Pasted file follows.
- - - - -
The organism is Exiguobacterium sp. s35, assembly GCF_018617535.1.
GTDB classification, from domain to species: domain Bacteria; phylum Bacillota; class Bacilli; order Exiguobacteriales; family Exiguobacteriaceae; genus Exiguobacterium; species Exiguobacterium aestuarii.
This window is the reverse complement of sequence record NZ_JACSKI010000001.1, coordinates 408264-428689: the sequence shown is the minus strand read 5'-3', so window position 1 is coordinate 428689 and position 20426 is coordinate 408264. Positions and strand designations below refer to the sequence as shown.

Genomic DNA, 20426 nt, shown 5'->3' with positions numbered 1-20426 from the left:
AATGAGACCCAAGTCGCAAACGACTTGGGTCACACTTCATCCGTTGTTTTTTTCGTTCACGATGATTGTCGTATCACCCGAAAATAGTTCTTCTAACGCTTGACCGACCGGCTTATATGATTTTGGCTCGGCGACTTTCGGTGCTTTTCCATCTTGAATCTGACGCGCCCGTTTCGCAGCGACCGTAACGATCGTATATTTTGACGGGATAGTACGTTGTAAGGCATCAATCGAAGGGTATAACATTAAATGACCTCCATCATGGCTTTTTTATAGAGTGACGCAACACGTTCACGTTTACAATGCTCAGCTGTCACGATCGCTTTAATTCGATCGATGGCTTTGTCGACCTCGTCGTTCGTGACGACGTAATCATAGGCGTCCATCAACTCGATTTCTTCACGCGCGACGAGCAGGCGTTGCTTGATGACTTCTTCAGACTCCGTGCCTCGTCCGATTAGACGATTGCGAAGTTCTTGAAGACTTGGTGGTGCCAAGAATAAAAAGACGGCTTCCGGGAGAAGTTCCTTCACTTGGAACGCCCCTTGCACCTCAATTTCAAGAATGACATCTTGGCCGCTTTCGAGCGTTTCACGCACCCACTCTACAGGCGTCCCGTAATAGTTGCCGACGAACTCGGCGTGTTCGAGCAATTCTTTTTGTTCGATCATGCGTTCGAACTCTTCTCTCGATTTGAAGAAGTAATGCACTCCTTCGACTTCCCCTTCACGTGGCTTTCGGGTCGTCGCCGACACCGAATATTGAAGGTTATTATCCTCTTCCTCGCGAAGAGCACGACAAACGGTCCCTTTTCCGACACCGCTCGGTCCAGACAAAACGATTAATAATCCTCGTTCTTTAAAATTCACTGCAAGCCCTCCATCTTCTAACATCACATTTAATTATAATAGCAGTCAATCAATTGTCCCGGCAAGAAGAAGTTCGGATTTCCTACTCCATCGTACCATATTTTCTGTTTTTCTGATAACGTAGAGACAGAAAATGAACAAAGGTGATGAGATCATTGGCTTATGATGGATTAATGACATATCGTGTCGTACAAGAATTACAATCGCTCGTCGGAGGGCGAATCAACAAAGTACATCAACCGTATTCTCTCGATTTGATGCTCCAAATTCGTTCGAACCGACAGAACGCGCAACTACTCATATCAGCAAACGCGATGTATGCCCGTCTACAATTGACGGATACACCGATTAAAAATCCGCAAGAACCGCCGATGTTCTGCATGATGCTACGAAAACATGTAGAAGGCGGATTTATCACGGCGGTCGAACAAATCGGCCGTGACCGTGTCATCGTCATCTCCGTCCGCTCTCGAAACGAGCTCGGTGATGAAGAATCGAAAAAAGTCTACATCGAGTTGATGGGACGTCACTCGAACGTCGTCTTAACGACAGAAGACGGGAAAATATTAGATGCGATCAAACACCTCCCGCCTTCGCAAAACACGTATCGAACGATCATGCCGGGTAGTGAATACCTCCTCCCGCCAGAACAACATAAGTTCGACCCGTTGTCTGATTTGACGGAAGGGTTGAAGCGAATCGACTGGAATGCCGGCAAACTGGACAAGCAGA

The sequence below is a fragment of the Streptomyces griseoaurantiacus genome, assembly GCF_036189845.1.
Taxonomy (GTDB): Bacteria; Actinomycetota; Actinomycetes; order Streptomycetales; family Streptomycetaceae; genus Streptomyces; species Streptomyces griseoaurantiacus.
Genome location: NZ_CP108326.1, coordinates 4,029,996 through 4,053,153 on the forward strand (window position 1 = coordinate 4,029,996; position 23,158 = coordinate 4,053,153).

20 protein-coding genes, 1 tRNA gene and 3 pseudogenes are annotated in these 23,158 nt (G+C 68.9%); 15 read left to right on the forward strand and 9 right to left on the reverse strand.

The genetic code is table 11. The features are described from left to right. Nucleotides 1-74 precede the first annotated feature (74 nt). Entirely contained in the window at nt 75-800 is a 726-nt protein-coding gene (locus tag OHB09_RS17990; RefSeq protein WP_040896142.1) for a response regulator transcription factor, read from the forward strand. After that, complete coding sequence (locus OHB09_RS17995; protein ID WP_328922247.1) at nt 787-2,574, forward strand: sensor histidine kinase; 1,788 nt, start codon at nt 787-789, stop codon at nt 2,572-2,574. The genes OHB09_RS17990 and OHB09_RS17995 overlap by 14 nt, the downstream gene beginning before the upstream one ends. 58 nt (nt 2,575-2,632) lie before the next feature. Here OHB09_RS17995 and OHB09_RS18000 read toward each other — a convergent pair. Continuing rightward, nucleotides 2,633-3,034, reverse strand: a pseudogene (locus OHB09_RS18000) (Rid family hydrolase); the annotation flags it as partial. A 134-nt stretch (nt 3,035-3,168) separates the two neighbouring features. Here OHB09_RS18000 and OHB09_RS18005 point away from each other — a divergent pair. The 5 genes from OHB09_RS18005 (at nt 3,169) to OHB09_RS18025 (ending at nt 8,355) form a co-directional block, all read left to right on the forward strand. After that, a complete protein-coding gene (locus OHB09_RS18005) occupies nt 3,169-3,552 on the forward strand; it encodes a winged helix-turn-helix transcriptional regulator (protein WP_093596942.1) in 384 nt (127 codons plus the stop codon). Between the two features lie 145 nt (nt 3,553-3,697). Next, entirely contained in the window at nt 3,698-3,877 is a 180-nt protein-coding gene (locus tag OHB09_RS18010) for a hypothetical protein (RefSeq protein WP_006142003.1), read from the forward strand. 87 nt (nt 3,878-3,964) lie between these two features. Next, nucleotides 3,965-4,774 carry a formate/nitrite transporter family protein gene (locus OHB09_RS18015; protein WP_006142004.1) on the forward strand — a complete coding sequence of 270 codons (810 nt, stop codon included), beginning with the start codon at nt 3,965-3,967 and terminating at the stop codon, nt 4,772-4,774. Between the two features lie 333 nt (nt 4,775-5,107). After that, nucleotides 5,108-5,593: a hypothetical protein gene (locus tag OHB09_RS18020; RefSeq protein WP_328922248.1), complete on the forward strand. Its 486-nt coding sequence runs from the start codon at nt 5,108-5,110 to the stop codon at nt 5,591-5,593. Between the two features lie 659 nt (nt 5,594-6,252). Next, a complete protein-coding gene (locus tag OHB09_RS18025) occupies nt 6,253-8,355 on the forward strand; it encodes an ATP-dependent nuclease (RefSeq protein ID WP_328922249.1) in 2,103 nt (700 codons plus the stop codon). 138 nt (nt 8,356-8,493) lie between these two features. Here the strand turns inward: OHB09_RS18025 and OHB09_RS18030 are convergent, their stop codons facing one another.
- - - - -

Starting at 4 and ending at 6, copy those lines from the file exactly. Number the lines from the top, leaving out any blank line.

Genomic DNA, 20426 nt, shown 5'->3' with positions numbered 1-20426 from the left:
AATGAGACCCAAGTCGCAAACGACTTGGGTCACACTTCATCCGTTGTTTTTTTCGTTCACGATGATTGTCGTATCACCCGAAAATAGTTCTTCTAACGCTTGACCGACCGGCTTATATGATTTTGGCTCGGCGACTTTCGGTGCTTTTCCATCTTGAATCTGACGCGCCCGTTTCGCAGCGACCGTAACGATCGTATATTTTGACGGGATAGTACGTTGTAAGGCATCAATCGAAGGGTATAACATTAAATGACCTCCATCATGGCTTTTTTATAGAGTGACGCAACACGTTCACGTTTACAATGCTCAGCTGTCACGATCGCTTTAATTCGATCGATGGCTTTGTCGACCTCGTCGTTCGTGACGACGTAATCATAGGCGTCCATCAACTCGATTTCTTCACGCGCGACGAGCAGGCGTTGCTTGATGACTTCTTCAGACTCCGTGCCTCGTCCGATTAGACGATTGCGAAGTTCTTGAAGACTTGGTGGTGCCAAGAATAAAAAGACGGCTTCCGGGAGAAGTTCCTTCACTTGGAACGCCCCTTGCACCTCAATTTCAAGAATGACATCTTGGCCGCTTTCGAGCGTTTCACGCACCCACTCTACAGGCGTCCCGTAATAGTTGCCGACGAACTCGGCGTGTTCGAGCAATTCTTTTTGTTCGATCATGCGTTCGAACTCTTCTCTCGATTTGAAGAAGTAATGCACTCCTTCGACTTCCCCTTCACGTGGCTTTCGGGTCGTCGCCGACACCGAATATTGAAGGTTATTATCCTCTTCCTCGCGAAGAGCACGACAAACGGTCCCTTTTCCGACACCGCTCGGTCCAGACAAAACGATTAATAATCCTCGTTCTTTAAAATTCACTGCAAGCCCTCCATCTTCTAACATCACATTTAATTATAATAGCAGTCAATCAATTGTCCCGGCAAGAAGAAGTTCGGATTTCCTACTCCATCGTACCATATTTTCTGTTTTTCTGATAACGTAGAGACAGAAAATGAACAAAGGTGATGAGATCATTGGCTTATGATGGATTAATGACATATCGTGTCGTACAAGAATTACAATCGCTCGTCGGAGGGCGAATCAACAAAGTACATCAACCGTATTCTCTCGATTTGATGCTCCAAATTCGTTCGAACCGACAGAACGCGCAACTACTCATATCAGCAAACGCGATGTATGCCCGTCTACAATTGACGGATACACCGATTAAAAATCCGCAAGAACCGCCGATGTTCTGCATGATGCTACGAAAACATGTAGAAGGCGGATTTATCACGGCGGTCGAACAAATCGGCCGTGACCGTGTCATCGTCATCTCCGTCCGCTCTCGAAACGAGCTCGGTGATGAAGAATCGAAAAAAGTCTACATCGAGTTGATGGGACGTCACTCGAACGTCGTCTTAACGACAGAAGACGGGAAAATATTAGATGCGATCAAACACCTCCCGCCTTCGCAAAACACGTATCGAACGATCATGCCGGGTAGTGAATACCTCCTCCCGCCAGAACAACATAAGTTCGACCCGTTGTCTGATTTGACGGAAGGGTTGAAGCGAATCGACTGGAATGCCGGCAAACTGGACAAGCAGA

The sequence below is a fragment of the Streptomyces griseoaurantiacus genome, assembly GCF_036189845.1.